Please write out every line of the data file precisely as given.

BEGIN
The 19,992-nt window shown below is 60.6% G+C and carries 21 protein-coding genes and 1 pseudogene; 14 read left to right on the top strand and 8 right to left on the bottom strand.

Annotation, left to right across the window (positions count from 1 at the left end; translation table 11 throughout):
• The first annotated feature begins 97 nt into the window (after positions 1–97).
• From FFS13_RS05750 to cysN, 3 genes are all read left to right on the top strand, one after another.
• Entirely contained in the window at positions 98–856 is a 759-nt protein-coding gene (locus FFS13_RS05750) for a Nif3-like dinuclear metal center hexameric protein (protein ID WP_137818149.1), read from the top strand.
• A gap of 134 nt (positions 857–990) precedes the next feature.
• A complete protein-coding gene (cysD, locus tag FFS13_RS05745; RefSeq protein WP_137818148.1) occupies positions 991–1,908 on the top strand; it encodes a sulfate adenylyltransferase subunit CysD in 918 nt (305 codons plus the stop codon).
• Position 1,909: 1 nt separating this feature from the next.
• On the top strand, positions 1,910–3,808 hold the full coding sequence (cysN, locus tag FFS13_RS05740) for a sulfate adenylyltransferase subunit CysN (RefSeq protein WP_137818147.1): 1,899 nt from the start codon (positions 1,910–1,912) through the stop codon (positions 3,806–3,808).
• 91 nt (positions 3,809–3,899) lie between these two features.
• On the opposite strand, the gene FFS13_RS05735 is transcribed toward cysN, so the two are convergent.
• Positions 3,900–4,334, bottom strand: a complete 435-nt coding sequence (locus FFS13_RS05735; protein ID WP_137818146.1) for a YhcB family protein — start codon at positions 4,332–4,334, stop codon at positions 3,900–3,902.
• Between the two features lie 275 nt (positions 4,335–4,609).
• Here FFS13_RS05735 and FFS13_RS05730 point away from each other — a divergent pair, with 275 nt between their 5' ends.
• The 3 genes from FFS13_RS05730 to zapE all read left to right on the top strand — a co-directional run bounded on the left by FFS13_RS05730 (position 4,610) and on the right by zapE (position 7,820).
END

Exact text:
The 19,992-nt window shown below is 60.6% G+C and carries 21 protein-coding genes and 1 pseudogene; 14 read left to right on the top strand and 8 right to left on the bottom strand.

Annotation, left to right across the window (positions count from 1 at the left end; translation table 11 throughout):
• The first annotated feature begins 97 nt into the window (after positions 1–97).
• From FFS13_RS05750 to cysN, 3 genes are all read left to right on the top strand, one after another.
• Entirely contained in the window at positions 98–856 is a 759-nt protein-coding gene (locus FFS13_RS05750) for a Nif3-like dinuclear metal center hexameric protein (protein ID WP_137818149.1), read from the top strand.
• A gap of 134 nt (positions 857–990) precedes the next feature.
• A complete protein-coding gene (cysD, locus tag FFS13_RS05745; RefSeq protein WP_137818148.1) occupies positions 991–1,908 on the top strand; it encodes a sulfate adenylyltransferase subunit CysD in 918 nt (305 codons plus the stop codon).
• Position 1,909: 1 nt separating this feature from the next.
• On the top strand, positions 1,910–3,808 hold the full coding sequence (cysN, locus tag FFS13_RS05740) for a sulfate adenylyltransferase subunit CysN (RefSeq protein WP_137818147.1): 1,899 nt from the start codon (positions 1,910–1,912) through the stop codon (positions 3,806–3,808).
• 91 nt (positions 3,809–3,899) lie between these two features.
• On the opposite strand, the gene FFS13_RS05735 is transcribed toward cysN, so the two are convergent.
• Positions 3,900–4,334, bottom strand: a complete 435-nt coding sequence (locus FFS13_RS05735; protein ID WP_137818146.1) for a YhcB family protein — start codon at positions 4,332–4,334, stop codon at positions 3,900–3,902.
• Between the two features lie 275 nt (positions 4,335–4,609).
• Here FFS13_RS05735 and FFS13_RS05730 point away from each other — a divergent pair, with 275 nt between their 5' ends.
• The 3 genes from FFS13_RS05730 to zapE all read left to right on the top strand — a co-directional run bounded on the left by FFS13_RS05730 (position 4,610) and on the right by zapE (position 7,820).